As my colleagues reported, “19 of the hottest 20 years have occurred during the past two decades. The warming trend also bears the unmistakable sign of human activity, which emits tens of billions of tons of carbon dioxide into the atmosphere each year.”
The findings were jointly released by NASA and the National Oceanic and Atmospheric Administration, U.S. federal agencies in a government led by a president who is a notorious climate skeptic. But a huge body of data and scientific analysis undercuts the White House’s political posturing. According to NOAA, my colleagues reported, global warming has sped up over the past 40 years compared with earlier in the 20th century.
“No individual hot year — or hot day or hot season, for that matter — is by itself evidence for climate change. But this hot year is just one of many hot years in this decade,” Kate Marvel, a research scientist at NASA, told my colleagues. “The planet is statistically, detectably warmer than before the Industrial Revolution. We know why. We know what it means. And we can do something about it.”
“The moment of crisis has come,” David Attenborough, a famed environmental campaigner, told the BBC on Thursday. This year alone, we’ve been bombarded with peer-reviewed study after study that demonstrated both that the planet is warming at astonishing rates because of human activity and that sweeping governmental action has to happen now to at least try to stave off the planetary disaster that awaits.
“Virtually every important climate record has been broken and re-broken over the past few years: The past five years are the five warmest years on record, the past six the warmest six, the past nine the warmest nine,” noted the Atlantic’s Robinson Meyer. “Since Donald Trump rode down his gilded escalator and announced he was running for president, the world has experienced its hottest recorded version of each individual month, according to NOAA.”
It’s thanks to politicians like Trump — and he’s hardly alone among global leaders dragging their feet through a world on fire — that a kind of ennui has set in in the face of catastrophe.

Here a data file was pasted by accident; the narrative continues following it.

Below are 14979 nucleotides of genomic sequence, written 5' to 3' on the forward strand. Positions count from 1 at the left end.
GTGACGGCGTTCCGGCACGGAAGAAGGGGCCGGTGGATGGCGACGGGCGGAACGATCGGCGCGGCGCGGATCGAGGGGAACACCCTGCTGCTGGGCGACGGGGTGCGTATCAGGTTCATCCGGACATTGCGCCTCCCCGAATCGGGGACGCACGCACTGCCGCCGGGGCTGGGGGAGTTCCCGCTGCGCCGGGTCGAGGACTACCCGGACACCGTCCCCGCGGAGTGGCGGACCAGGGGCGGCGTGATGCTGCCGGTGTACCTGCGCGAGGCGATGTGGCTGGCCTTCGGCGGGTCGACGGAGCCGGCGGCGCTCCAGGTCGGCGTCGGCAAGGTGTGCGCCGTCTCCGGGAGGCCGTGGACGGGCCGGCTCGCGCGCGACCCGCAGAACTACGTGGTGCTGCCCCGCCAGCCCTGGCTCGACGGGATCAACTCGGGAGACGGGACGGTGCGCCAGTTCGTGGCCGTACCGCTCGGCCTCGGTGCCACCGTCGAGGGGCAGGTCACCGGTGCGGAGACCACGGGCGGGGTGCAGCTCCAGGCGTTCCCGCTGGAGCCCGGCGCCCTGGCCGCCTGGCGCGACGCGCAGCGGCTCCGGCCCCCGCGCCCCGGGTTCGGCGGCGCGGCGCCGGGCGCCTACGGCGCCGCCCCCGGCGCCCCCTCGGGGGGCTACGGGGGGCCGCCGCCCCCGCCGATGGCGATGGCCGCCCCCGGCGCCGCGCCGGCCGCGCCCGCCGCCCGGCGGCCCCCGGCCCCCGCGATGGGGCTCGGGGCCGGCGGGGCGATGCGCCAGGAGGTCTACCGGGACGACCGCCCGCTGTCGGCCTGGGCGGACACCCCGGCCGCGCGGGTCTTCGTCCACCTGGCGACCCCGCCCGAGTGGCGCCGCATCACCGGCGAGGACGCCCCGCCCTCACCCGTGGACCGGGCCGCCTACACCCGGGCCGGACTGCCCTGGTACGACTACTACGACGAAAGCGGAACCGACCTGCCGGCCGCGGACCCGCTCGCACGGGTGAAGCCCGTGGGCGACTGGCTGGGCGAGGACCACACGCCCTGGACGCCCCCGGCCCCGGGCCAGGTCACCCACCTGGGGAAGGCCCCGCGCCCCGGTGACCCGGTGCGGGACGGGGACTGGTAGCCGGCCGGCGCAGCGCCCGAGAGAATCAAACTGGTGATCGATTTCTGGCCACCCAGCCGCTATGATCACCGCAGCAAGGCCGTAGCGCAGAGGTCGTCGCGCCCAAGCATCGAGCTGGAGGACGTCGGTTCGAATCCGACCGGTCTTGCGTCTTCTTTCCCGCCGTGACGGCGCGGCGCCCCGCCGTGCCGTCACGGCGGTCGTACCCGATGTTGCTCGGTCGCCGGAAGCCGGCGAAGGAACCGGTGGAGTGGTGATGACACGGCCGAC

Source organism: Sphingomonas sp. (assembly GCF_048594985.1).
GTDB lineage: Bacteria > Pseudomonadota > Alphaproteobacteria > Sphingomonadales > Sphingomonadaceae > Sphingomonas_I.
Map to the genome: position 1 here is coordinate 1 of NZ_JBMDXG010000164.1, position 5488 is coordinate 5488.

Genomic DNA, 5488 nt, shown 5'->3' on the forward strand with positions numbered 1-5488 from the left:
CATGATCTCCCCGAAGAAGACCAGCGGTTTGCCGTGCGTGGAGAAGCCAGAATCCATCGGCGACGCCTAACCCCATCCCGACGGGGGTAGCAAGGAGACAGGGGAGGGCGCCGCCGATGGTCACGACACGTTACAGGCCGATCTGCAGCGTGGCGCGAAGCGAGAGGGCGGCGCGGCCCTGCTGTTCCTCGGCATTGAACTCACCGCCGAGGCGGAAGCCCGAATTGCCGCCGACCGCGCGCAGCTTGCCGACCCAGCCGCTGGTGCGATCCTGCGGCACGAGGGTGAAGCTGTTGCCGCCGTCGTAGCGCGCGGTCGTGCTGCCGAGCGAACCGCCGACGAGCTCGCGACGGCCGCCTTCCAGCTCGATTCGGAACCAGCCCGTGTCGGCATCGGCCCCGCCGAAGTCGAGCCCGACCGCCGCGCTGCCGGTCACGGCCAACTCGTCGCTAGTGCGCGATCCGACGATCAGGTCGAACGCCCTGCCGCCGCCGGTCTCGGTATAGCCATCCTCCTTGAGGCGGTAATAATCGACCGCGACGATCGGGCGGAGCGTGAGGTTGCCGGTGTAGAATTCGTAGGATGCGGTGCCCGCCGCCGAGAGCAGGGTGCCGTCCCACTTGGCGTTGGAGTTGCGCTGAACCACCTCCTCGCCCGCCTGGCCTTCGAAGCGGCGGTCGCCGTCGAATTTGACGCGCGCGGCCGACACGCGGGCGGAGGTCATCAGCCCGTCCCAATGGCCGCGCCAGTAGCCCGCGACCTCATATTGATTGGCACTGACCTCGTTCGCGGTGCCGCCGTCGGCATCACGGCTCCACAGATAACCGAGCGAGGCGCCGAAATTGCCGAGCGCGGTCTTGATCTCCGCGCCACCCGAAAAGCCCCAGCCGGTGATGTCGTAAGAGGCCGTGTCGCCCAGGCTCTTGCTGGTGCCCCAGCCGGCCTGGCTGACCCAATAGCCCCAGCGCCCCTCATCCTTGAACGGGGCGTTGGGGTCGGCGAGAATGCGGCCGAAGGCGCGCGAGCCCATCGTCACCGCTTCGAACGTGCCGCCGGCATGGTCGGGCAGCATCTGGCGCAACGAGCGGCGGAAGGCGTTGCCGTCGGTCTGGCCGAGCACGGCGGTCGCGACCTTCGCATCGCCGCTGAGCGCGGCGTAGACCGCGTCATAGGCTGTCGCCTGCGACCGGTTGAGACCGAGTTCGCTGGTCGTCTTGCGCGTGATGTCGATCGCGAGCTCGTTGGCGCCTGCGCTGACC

The latest round of U.N.-shepherded climate talks ended in disappointment, with activists lamenting the narrow ambitions of various national governments. As much as the peril of climate change has been discussed for more than a decade, it has been accompanied by parallel concerns over “apocalypse fatigue” — the sense that, for many people, the enormity of what is happening to the planet is still too imperceptible to drive them to action.
Now, though, there are clear signs of change. Ahead of next week’s World Economic Forum in Davos, Switzerland, the summit’s conveners put out their annual Global Risks Report, a survey of hundreds of leading global CEOs and policymakers. For the first time in the 15-year history of the report, it noted, “environmental concerns dominate the top long-term risks” projected by those surveyed, eclipsing jitters over possible economic turmoil and widening social inequity.
These include fears over the damage caused by increasing extreme weather events; the potential inadequacy or failure of climate mitigation measures taken by governments and businesses; the growing toll of man-made environmental disasters, such as oil spills; and the collapse of ecosystems and loss of biodiversity — grimly illustrated by the animal body count amid the fires in Australia.
“The political landscape is polarized, sea levels are rising, and climate fires are burning,” Borge Brende, the president of the World Economic Forum, said at a news conference. “This is the year when world leaders must work with all sectors of society to repair and reinvigorate our systems of cooperation, not just for short-term benefit but for tackling our deep-rooted risks.”
Next week in Davos — where Today’s WorldView will be on the ground — climate change will loom large over proceedings. The Swedish teen climate activist Greta Thunberg is expected to speak the same day as Trump, and probably will use her platform to once more scold the global elite. “The world of finance has a responsibility to the planet, the people and all other species living on it,” she wrote in a column last week. “In fact, it ought to be in every company and stakeholder’s interest to make sure the planet they live on will thrive. But history has not shown the corporate world’s willingness to hold themselves accountable.”
Numerous titans of industry and corporate executives may try to prove Thunberg wrong, with the forum working to coordinate private-sector efforts to help the world meet the goals set by the 2015 Paris agreement. Representatives of the world’s four big accounting firms are slated to sit down with other corporate leaders “to thrash out green audit standards,” noted the Financial Times — what it suggests would be a significant step toward creating “a common framework” for companies to track their compliance with U.N.-mandated climate goals.
Still, there’s a huge gulf between a corporate sector that’s increasingly aware of how climate change may be impacting its bottom line and the activists that have been clamoring for radical action all along. Many of the major banks whose executives will convene in Davos continue to invest hundreds of billions of dollars into the fossil fuel industry.
“Anything less than immediately ceasing these investments in the fossil fuel industry would be a betrayal of life itself,” Thunberg wrote. “Today’s business as usual is turning into a crime against humanity.”